So here is the thing, you might be wondering why I am doing the R3ciprocity Project. The project takes away from my own research in the short-term, and ultimately makes me appear unproductive as a researcher. Absolutely, it comes at a cost of becoming a research productive professor. (Once you are done reading this blog post, you might want to read this one on building an editing software.)
However, I think you are likely skeptical that I am purely altruistic, and you are likely right. However, you will likely understand the project a bit more if you read about my story. There where soooo many things against me to become a professor.
- I grew in a town that was 4 hours from any university (Dryden, Ontario, Canada).
- I also had parents with only a high school education (they are amazing, and I owe all of this to them). I was the first of my entire extended family to go to university.
- I was in Special Ed until grade 5. It turns out that I had ADHD, but you would never know because I am a pretty chill person. There is a type of ADHD that is not hyperactive.
- I had a lot of family violence when I was growing up. My sister was shot and killed just before I was born. As you can imagine, this did not make life easy for my parents.
- My parents had 6 kids on one working class income. My Dad was a immigrant to Canada, and my Mom had to deal with the aftermath of a parent who emotionally suffered from being in the WW2.
- And, I was the last to be picked in every sport. EVERYTIME.
You would think that this would have hindered me growing up. Conventional wisdom, and virtually all research would suggest that I was at a disadvantage.
And, yet, I am a tenured professor in one of the best Colleges of Business in the world.
Why? My parents taught me to be nice, respect myself and others, love God, and work regularly. We did not read a lot as kids. We did not have much. But, both of my parents always worked at being curious and being a good family to each other.
Higher Education Is Not Fair.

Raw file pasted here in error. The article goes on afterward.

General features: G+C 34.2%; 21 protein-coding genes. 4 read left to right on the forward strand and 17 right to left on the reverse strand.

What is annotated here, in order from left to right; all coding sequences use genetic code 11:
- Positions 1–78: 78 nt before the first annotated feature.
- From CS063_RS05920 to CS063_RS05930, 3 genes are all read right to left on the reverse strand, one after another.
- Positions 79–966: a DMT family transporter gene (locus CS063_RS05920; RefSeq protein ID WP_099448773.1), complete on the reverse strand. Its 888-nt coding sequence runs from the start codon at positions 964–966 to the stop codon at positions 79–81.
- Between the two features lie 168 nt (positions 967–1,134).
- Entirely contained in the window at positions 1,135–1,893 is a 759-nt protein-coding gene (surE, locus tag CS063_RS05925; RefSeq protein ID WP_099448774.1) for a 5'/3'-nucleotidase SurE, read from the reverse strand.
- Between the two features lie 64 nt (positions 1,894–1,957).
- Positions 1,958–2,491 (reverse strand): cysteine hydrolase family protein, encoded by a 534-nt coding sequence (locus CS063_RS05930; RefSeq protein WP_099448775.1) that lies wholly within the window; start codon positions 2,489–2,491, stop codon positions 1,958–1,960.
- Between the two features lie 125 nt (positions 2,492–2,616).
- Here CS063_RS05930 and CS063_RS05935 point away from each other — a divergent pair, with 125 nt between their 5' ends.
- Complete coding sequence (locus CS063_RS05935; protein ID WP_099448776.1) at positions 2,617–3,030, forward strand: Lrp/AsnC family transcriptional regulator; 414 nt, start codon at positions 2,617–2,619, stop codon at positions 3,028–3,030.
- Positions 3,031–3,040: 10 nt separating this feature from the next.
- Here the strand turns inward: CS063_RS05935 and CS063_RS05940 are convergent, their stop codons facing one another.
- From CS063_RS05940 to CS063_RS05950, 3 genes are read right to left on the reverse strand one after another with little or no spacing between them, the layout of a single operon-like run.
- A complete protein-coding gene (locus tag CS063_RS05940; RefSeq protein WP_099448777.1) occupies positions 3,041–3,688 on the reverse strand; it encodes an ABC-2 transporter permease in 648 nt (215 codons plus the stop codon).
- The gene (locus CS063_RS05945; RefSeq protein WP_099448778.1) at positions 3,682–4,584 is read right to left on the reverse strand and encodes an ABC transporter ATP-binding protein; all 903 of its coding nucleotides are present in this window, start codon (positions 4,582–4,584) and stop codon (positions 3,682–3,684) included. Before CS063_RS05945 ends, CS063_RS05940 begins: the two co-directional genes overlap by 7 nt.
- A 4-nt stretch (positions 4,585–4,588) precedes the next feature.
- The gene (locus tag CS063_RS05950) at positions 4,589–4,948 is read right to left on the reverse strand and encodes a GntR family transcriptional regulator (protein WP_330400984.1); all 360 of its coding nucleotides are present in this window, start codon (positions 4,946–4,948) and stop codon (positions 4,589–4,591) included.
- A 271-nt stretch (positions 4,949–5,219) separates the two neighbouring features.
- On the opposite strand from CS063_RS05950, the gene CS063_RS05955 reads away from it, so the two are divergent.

You can’t tell me that higher education and the research world is fair. Indeed, there is a large literature on the science of science, and it largely suggests that it is not. People get rewarded in academia that look similar, and that act similar to each other. People without the family support and morals that my parents taught me would not be so lucky. So many people quit their aspirations to be a professor, far before we even know they dreamt about becoming a professor or researcher. (Here is a blog post about PhDs that quit.)
It is highly probable that there is a massive audience of people in this world that would love to do research. However, no one is telling them that doing research is a possible career, and that it can help society. We need tools to not only do the work, but to also tell people that they CAN and SHOULD do the work.
I struggle with my ability to writing and communicate with the world. Yet, we are at a point in time where we do not need to. The world has so many software tool-kits that we can assemble to make our job as researchers better. We simply need someone that is willing to put together the parts to help people see that they can be not only productive, but that they can do research. There are two parts to helping us researchers and academics do better.
Tool 1: R3ciprocity Editing and Peer Feedback Software
My initial thoughts were that we simply need software that was cool and helped us write. That is why we are building www.r3ciprocity.com. It is a sharing economy editing software. The software is built to mimic the academic review process, but also to make our life easier. It is built to encourage reciprocity and helping of others. (You can check out this blog post about how to log into the software and buy credits to help with the project).